4 Great Ways to End the School Year!

How do you like to end the school year in your upper elementary or middle school class?  I aim for activities that engage my students’ imaginations and interests, while also reviewing academic content from the year we’ve spent together. 

Here are a few ideas for you to consider as that last day of school finally approaches!

Board Games

Two or three weeks before school ends, I begin a board game unit.  It takes about 11 days in all, with the end products being student-created games that review different academic subject areas.  This is one of the most successful activities I do, and students look forward to it all year!  
We start by playing and examining different board games we have in our classroom or from home, looking at:
  • how instructions are formatted
  • types of different game boards
  • types of playing pieces (ie. dice, cards, etc.)
Students then get into groups, with each group choosing a different academic subject. Then day by day, with structured support, they create a board game that can be played by their peers and by next year’s students.  

My students have so much fun with this unit that I’m not sure they realize that they are actually reviewing the full school year.  If you would like to check out the board game I created for my TPT store, click here!


Another great activity that grabs students’ attention are class debates.  To help them meet with success, I:
  • show online videos of student debates.
  • carefully teach the formal structure of a debate.
  • put students in teams of 3, with each team debating against one other team.
  • demonstrate how to research and prepare for a debate.
  • involve students not directly in a particular debate to become “shareholders” in the debate topic, allowing them to assess each debate team using specific criteria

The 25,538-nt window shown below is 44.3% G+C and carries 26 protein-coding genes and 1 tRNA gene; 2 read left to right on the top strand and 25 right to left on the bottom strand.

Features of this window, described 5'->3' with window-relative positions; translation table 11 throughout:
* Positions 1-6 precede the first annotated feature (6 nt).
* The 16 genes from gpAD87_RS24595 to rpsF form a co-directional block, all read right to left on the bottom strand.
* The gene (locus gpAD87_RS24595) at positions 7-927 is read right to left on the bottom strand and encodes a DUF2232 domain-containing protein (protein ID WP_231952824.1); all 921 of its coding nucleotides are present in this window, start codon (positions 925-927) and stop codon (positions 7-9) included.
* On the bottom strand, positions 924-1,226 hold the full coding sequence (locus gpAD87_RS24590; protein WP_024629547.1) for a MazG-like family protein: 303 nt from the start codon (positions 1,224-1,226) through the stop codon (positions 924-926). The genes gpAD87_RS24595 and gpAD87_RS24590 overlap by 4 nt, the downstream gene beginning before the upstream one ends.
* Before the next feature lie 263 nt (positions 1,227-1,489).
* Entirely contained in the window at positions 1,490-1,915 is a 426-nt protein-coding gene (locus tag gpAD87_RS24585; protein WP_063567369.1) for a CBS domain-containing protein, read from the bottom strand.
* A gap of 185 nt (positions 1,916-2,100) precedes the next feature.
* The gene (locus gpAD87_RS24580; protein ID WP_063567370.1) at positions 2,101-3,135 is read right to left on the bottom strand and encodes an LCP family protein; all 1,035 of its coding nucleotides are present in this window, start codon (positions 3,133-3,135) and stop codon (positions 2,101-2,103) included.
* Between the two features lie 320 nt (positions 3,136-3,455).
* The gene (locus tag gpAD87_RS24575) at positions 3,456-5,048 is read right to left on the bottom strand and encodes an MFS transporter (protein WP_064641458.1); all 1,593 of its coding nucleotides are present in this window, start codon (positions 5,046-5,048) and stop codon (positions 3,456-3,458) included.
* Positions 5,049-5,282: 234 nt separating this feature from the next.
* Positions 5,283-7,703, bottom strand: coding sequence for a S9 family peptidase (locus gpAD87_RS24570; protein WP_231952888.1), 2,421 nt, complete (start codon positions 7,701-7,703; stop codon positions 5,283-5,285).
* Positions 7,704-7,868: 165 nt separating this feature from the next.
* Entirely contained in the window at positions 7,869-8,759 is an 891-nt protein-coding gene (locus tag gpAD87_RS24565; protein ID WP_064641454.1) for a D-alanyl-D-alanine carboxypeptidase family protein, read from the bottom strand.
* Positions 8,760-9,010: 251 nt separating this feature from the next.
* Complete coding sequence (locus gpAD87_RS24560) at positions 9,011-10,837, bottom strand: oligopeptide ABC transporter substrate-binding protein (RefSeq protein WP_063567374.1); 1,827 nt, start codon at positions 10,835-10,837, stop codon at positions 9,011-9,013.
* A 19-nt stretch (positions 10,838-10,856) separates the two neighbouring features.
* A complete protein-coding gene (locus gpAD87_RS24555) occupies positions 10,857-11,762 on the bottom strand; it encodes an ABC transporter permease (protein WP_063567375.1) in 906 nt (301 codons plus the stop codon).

If you would like a free debate schedule/organizer, click here!  I also have a full class debate unit available in my TPT store.

Book Swaps

At the end of every school year my classroom library always requires some “weeding” and reorganizing. Long ago I realized that  I could involve my students in this task, and from that initial thought I developed my annual “book swap” event.

My process for this book swap is:
  1. Review characteristics of each literary genre (ie. adventure, historical fiction, etc.) and each type of non-fiction texts. As our class library was set up by students back in September by genre, they are brought back full-circle!  
  2. I assign pairs or groups of students to each genre, and have them go through that genre’s book bins to ensure that each book belongs there.  Students also look for books that we have more than two copies of, or that are no longer in prime shape, and set those aside for our book swap.
  3. All extra copies and outdated books are put in a box.
  4. I send a letter home to parents explaining that we will be having a book swap day coming up. I invite students to bring in a book or two that they no longer need or want with their parents’ permission.  For each book they bring in, I give them a “book swap ticket”.
  5. The day before our book swap day, students sort ALL the available books (books students previously weeded from our class collection + books they brought in), and create labels for each genre.

  6. Book Swap Day:  students exchange their “book swap tickets” for new-to-them books.  Students who were unable to bring in books from home also have an opportunity to select books from the extras from the classroom.  
Now all students have some new reading material for the summer!

Get your FREE Book Swap Planner here!

Clear Out the Classroom Day!

In addition to extra books, which I deal with through our annual book swap, I usually find myself with tons of items that can easily be given to students.  (NOTE:  I make sure I have checked with my principal before doing this activity.)  Those items can include:
  • extra freebies included in Scholastic Book orders throughout the year.
  • posters I will no longer need.
  • extra craft supplies that will not be needed in the future
  • books left over from the Book Swap or from Scholastic orders
  • leftover “rewards” from our classroom reward program.

I tie this “clearout” in with our class reward program,  which you can read about in this blog post.  I fill our token bucket with ALL of the students’ tokens, and gather it together with all the items I plan to giveaway.  We settle into a nice shady spot on the playground,  and I randomly reach in and grab a token.  That student gets to choose one item to keep, and then s/he reaches into the token bucket to choose the next token/student.  We keep going until all the items have been given away. 

What is YOUR favourite end of year activity?  I’d love to hear about it!

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